Cooking practices

CL and TL scored significantly higher than AL on the food safety score (F = 10.98 (2,862), P < 0.005). CL wasted significantly less food (F = 7.03 (2,862), P < 0.005) than TL or AL. Further, CL invested a significantly greater amount of time cooking [both weekday (F = 21.50 (2,853), P < 0.005) and weekend (F = 10.75 (2,862), P < 0.005)] than both TL and AL.

Cooking attitudes

Significant differences were seen between the three groups on all Cooking Attitudes. CL and TL scored significantly higher than AL on Creativity (F = 35.28 (2,862), P < 0.005) and cooking identity (F = 18.43 (2,862), P < 0.005). However, TL were more open to new foods (F = 13.51 (2,861), P < 0.005) than CL or AL.

Diet quality

In the ECI, CL had significantly higher scores (F = 3.60 (2,862), P < 0.05), indicating a greater interest in eating healthily compared to TL. No differences were seen across the three groups for Saturated Fat intake, although, AL had a significantly higher intake of fibre (F = 10.73 (2,862), P < 0.005) than TL. Significant differences were found between the groups on the frequency of consumption of fried food (F = 6.84 (2,862), P < 0.005), and on consumption of biscuits, chocolate or savoury snacks (F = 7.78 (2,862), P < 0.005). In relation to fried food, TL consumed it less frequently than AL. TL also consumed biscuits, chocolate or savoury snacks less frequently than either CL or AL. A significant difference (F = 4.75 (2,862), P < 0.05) was found between the three groups on the frequency of consumption of take-away, with CL consuming takeaway less frequently than both TL and AL. A bordering significant difference (F = 2.92 (2,862), P = 0.05) was found between the groups on the frequency of consumption of take-away styled foods purchased from a supermarket such as an Indian meal kit or pizza (convenience products). Again, CL consumed convenience food less frequently than AL.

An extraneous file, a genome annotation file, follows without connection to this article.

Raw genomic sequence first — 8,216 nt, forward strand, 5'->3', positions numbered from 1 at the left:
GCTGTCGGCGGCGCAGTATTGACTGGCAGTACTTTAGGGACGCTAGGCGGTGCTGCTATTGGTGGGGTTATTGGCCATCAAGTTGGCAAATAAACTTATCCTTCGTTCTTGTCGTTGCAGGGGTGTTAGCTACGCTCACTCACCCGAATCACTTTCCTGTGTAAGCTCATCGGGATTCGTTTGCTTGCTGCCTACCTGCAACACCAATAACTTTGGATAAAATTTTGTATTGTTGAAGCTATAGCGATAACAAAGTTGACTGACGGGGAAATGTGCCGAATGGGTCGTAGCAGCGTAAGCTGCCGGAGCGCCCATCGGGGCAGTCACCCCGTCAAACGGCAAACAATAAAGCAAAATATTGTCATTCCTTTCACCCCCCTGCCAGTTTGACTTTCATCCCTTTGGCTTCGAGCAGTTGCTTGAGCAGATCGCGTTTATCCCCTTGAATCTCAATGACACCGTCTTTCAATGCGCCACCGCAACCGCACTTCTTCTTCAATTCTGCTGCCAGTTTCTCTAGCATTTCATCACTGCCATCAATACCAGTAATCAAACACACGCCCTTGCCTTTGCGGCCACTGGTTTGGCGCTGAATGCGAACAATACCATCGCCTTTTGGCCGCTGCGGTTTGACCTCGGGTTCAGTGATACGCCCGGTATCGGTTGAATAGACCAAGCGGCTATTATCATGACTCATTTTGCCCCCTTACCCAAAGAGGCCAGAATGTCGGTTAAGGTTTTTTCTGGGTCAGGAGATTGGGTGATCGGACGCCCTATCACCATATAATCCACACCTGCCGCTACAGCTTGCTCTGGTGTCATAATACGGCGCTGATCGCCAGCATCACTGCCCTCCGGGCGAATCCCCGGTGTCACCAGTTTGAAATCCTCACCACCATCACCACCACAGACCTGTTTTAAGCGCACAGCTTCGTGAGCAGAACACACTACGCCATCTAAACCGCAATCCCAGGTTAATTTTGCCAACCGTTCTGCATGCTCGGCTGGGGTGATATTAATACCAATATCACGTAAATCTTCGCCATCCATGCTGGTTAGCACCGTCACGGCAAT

Differences between groups on daily fruit and vegetable intakes showed a significant difference on the portions of fruit consumed per day (F = 3.71 (2,838), P < 0.05), with CL consuming a significantly higher amount of fruit than AL. No group differences were found on the portions of vegetables consumed (F = 0.60 (2,862), P = 0.55).

Figure 1 shows the significant differences (P < 0.05) found between the three groups on the type of ingredients used in meal preparation (mainly fresh ingredients, a mixture of fresh and pre-prepared ingredients, mainly pre-prepared ingredients). AL appear to be twice as likely to use pre-prepared ingredients in meal preparation when compared to those who learnt cooking skills at earlier stages who were more inclined to use a mixture of fresh and prepared or fresh ingredients.